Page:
New Orleans, Louisiana
June 26, 2016
June 26, 2016
August 28, 2016
In this complex global society, developing products that fit stakeholder needs has become extremely challenging. In order to prepare undergraduates to deal with complexity especially in a global context, systems engineering approaches have been taught for the past 3 years in a summer grand challenge course in which the students design, build, test, and communicate a humanitarian design for a developing country. We have boiled down the entire system’s approach into four essential models: a stakeholder and feature model, an interactions model (black-box), a logical architecture (white-box), and a physical architecture. To create each of these models, every component is given a set of grammatical rules to help establish a broader definition of the requirement of the sub-component. This paper will focus on how we have adapted the traditional model-based system engineering content to make it more easily accessible and understandable by undergraduate students.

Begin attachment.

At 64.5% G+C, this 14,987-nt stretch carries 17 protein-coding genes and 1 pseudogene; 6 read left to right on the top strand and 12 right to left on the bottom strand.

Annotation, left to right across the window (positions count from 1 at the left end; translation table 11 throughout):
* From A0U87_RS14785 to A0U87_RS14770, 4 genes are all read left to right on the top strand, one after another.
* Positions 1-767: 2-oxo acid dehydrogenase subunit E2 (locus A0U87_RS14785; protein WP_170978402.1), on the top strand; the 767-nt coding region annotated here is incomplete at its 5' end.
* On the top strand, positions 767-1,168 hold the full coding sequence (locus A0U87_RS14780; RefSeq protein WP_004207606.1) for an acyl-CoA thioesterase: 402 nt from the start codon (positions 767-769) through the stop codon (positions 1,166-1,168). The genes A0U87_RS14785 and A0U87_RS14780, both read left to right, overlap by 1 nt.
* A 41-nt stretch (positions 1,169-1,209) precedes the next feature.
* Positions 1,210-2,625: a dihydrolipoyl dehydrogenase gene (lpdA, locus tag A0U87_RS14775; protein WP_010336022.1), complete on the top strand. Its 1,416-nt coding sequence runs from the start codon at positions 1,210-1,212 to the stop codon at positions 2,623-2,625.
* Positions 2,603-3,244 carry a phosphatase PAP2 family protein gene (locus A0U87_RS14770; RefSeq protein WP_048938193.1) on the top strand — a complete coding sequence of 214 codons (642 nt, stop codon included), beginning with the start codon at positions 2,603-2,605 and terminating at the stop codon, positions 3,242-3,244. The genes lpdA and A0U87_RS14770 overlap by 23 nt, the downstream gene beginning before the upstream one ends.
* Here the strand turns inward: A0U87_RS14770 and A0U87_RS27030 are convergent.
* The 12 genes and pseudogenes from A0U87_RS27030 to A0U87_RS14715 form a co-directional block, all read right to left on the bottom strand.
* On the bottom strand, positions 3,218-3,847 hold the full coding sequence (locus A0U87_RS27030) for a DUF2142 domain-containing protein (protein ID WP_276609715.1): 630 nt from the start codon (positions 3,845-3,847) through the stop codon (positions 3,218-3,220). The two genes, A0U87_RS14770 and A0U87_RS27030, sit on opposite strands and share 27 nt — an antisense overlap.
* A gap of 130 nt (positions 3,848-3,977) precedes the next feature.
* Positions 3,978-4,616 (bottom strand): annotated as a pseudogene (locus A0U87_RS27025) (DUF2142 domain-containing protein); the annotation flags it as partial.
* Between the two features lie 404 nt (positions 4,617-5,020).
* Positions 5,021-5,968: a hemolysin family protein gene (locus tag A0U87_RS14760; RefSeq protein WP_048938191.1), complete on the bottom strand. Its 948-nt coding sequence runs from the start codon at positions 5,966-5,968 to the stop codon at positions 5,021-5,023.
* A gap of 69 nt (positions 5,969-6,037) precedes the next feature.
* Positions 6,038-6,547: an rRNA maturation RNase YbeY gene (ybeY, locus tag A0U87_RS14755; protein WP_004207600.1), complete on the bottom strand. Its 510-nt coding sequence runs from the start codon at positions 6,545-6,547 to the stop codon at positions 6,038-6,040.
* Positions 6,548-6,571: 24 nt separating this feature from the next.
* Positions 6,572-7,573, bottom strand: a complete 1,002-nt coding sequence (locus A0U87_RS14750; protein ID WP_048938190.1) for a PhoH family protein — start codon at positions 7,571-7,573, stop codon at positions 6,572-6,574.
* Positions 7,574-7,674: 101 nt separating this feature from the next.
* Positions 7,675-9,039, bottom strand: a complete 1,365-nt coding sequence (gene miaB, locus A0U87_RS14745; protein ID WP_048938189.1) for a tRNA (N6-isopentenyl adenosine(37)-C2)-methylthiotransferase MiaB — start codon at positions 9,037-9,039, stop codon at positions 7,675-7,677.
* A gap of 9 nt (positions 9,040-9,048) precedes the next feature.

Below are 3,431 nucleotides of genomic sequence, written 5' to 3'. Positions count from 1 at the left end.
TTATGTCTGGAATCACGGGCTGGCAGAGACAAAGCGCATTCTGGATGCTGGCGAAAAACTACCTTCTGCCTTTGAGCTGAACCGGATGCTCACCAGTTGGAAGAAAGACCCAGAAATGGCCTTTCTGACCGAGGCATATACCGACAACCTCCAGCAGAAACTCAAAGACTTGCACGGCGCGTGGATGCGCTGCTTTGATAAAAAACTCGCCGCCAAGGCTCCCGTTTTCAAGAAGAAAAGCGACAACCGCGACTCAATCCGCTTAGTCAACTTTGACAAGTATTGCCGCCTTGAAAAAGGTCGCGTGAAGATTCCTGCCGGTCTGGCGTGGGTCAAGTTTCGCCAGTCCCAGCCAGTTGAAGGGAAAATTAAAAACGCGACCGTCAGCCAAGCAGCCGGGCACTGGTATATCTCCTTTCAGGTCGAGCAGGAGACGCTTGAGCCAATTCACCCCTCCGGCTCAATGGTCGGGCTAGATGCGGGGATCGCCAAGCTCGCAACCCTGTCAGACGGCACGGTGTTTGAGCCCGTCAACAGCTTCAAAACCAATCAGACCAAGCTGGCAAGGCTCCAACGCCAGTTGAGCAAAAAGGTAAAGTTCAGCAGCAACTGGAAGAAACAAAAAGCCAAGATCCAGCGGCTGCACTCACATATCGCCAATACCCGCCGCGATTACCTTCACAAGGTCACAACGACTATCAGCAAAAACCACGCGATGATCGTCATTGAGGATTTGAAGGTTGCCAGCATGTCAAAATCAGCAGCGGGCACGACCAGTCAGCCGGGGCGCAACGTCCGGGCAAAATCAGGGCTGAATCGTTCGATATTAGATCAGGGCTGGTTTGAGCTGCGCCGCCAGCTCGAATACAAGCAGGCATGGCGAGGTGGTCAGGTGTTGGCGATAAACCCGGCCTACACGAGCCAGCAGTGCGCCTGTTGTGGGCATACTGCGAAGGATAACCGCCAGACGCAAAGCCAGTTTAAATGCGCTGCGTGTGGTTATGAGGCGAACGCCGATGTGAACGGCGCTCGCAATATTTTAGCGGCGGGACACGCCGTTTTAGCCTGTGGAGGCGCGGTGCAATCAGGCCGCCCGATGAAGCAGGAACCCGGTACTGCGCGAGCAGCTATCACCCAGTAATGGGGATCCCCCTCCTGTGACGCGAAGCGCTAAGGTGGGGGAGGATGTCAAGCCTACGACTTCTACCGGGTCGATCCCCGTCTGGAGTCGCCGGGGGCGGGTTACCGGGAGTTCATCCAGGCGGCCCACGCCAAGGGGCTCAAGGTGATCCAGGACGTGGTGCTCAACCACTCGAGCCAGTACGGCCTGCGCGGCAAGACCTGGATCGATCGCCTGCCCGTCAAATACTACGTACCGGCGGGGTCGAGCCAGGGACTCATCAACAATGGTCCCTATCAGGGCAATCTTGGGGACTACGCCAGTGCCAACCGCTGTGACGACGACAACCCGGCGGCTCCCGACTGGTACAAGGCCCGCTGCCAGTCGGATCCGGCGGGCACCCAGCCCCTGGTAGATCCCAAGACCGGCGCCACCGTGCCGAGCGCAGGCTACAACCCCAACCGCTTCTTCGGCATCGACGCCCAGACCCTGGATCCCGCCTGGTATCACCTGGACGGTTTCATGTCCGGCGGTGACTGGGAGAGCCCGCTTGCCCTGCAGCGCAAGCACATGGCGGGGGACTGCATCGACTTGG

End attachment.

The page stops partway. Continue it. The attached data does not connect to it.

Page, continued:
Bernal, A., & Kirkpatrick, S., & Watt, A. (2016, June), Modifying Model-based Systems Engineering for Undergraduate Students Paper presented at 2016 ASEE Annual Conference & Exposition, New Orleans, Louisiana. 10.18260/p.27327
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